Public companies are facing many issues, often technical in nature. Their boards of directors are striving to keep up with challenges ranging from cyber risk to a wide assortment of other business and enterprise risks, including increased global competition, climate change impacts, pressures from activist shareholders, enhanced bribery and anti-corruption regulations, and tests to business models posed by new technologies and innovation.
In response to the specific concern that company boards may not have the technical expertise to oversee their management’s cybersecurity efforts, some Congressional leaders have concluded that the concern should be addressed through “expert-ization” of the board. A bill introduced in the Senate last winter would require publicly traded companies to disclose whether any members of their boards of directors are cybersecurity experts, and, if they are not, to report on the steps they are taking to identify and evaluate the cybersecurity expertise of their directors.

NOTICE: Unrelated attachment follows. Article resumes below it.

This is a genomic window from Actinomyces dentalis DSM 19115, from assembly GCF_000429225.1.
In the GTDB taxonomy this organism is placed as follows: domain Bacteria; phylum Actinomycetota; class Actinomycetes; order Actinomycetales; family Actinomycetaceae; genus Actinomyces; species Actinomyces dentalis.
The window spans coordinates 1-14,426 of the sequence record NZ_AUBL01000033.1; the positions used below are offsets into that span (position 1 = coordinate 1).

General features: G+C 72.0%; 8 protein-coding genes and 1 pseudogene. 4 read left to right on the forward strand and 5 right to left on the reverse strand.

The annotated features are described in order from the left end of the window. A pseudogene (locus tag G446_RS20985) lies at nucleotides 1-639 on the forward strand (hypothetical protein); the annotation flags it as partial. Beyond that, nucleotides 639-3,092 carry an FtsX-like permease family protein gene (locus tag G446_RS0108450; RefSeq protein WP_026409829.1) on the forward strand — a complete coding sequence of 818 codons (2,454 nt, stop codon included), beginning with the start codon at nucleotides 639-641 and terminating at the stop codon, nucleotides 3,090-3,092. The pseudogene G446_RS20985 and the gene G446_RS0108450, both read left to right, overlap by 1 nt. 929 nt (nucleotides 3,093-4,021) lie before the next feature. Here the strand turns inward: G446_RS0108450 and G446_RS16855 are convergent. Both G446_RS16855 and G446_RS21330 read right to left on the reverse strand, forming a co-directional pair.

In this opinion piece for CFO Magazine, RK&O partners Jeffrey Lehtman and Michael Mann outline why this idea is actually a threat to good corporate governance and has the potential to weaken the functioning of company boards.